Unscrolled: 54 Writers and Artists Wrestle with the Torah
Edited by Roger Bennett
Unscrolled: 54 Writers and Artists Wrestle with the Torah is not your zaidy’s Torah commentary. Fifty-four writers and artists, very few of whom have any education in Jewish scholarship beyond their b’nai mitzvot, tackle the 54 Torah portions in what the book’s editor calls “a reinterpretation, a reimagining, a creative celebration.” It is an ambitious attempt to make the Torah accessible and relevant to modern North American Jews.
Though the quality of the individual essays varies, overall the collection provides an accessible and unique entry into Torah commentary. However, readers looking for more in-depth analysis will not find it here.
Each chapter begins with a summary of the Torah portion, written ever so slightly tongue-in-cheek. Commentary follows in the form of short stories, photographs, personal reflections and a good number of scripts.
If you ask screenwriters, actors and photographers to give their interpretation of a Bible portion, you’re likely to get insight that is insightful only for those who have similar levels of exposure to Torah commentary.
As a reinterpretation, the book often fails. The format is new and fresh, but the content is sometimes meaningless, such as architect Marc Kushner’s drawings of the tabernacle placed upright in Manhattan. Author Adam Mansbach provides a profanity-laden description of Jacob’s time with Laban that is amusing, but seemingly pointless, and frequently irreverent.
But perhaps irreverence is the point? For example, Rebecca Odes and Sam Lipsyte present the Ten Commandments in graphic novel format from the point of view of Moses’ wife, ending with a line that also includes profanity.
Other sections are more earnest, and yet still lack depth. Steve Bodow, a TV writer, has a script format discussion of the plagues, focusing on his distress over the discovery that God hardens Pharoah’s heart against Moses, thus necessitating increased suffering before the Israelites go free.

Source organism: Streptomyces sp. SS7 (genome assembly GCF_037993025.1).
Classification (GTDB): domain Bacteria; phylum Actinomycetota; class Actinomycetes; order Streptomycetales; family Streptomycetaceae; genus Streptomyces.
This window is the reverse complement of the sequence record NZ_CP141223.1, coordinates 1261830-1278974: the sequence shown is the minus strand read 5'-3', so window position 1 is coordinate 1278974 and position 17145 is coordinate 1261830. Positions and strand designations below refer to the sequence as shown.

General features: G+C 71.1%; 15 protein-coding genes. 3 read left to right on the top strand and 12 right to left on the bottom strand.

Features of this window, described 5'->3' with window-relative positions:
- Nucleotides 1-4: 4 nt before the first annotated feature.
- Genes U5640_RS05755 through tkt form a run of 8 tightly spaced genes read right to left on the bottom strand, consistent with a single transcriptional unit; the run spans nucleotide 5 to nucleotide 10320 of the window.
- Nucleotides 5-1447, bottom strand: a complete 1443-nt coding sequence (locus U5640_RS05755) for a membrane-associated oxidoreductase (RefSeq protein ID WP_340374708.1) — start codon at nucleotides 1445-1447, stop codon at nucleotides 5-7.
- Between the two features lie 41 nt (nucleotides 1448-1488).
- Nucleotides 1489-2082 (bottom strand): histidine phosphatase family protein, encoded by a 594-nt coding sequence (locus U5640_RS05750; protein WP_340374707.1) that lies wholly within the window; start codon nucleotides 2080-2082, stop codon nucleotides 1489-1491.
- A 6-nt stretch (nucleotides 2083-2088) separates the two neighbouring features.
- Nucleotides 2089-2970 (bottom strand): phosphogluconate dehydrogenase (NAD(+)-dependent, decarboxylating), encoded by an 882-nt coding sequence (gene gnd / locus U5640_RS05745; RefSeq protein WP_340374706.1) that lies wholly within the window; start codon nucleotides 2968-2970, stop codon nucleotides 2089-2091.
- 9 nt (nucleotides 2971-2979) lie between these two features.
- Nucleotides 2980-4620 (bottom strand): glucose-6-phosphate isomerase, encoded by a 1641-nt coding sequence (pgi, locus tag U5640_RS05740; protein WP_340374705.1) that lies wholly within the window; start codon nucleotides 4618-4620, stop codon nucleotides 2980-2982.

“But the God of unnecessary baby-and-cow-killing plague number ten? Sorry. I’m never going to feel it,” writes Bodow.
Why God does this has been wrestled with for centuries, and “I’m never going to feel it” is not much of an insight.
Amichai Lau-Lavie similarly falls short in his commentary on Leviticus and homosexuality. His description of his personal journey to the realization that he too is created in God’s image and therefore worthy of love is reflective of the same journey of many other gay Jews, but in that, is utterly unoriginal. Some insight into the recent reinterpretation of Leviticus by scholars such as Shawna Dolansky and Richard Elliott Friedman’s in The Bible Now, wherein they make a compelling case that those passages reflect concern about social status rather than any interest in homosexual love, would have been far more relevant.
There are contributors who manage to use their unusual formats to get a meaningful point across effectively, and sometimes quite beautifully. Among them are Justin Rocket Silverman’s lovely short story tackling the often-ignored ritual of sotah (testing a woman for adultery), and Samantha Shapiro’s engaging and lyrical essay on the meaningfulness of keeping kosher.
Eli Attie, another TV writer who uses script format, has a great piece with Moses talking to PR guys who want him to glitz up the religion and dial back on some of the harsher bits. Moses responds that giving away prizes and cute slogans could be more appealing, but that isn’t the truth.
“And the TRUTH happens to be beautiful and ugly and confounding and uplifting ALL AT THE SAME TIME … because IT is THAT WAY, because ALL OF life IS THAT WAY. It’s a riddle. An undertaking. There are CONSEQUENCES. It doesn’t fit on a bumper sticker,” writes Attie.
A.J. Jacobs, author of The Year of Living Biblically, writes a clever letter-from-the-editor to God suggesting that, in his commandment to not mix linens, God might want to explain why he included such apparently odd rules in his book, something like: “I make this command because rituals can be fulfilling, even if these rituals seem strange from the outside.” God has placed a large X through the whole explanation and scribbled, “Nah. They can figure it out.”
Chapters like Jacobs’ and Silverman’s successfully meet the challenge of the book – they provide meaningful commentary in a new, fresh and accessible way. Even many of the chapters that do not manage to rise this high are still easy to read and digest, which makes this Torah commentary an enjoyable book and a good introduction for what is clearly a target audience of younger Jewish adults.
But, if you are easily offended, you probably won’t like this book much.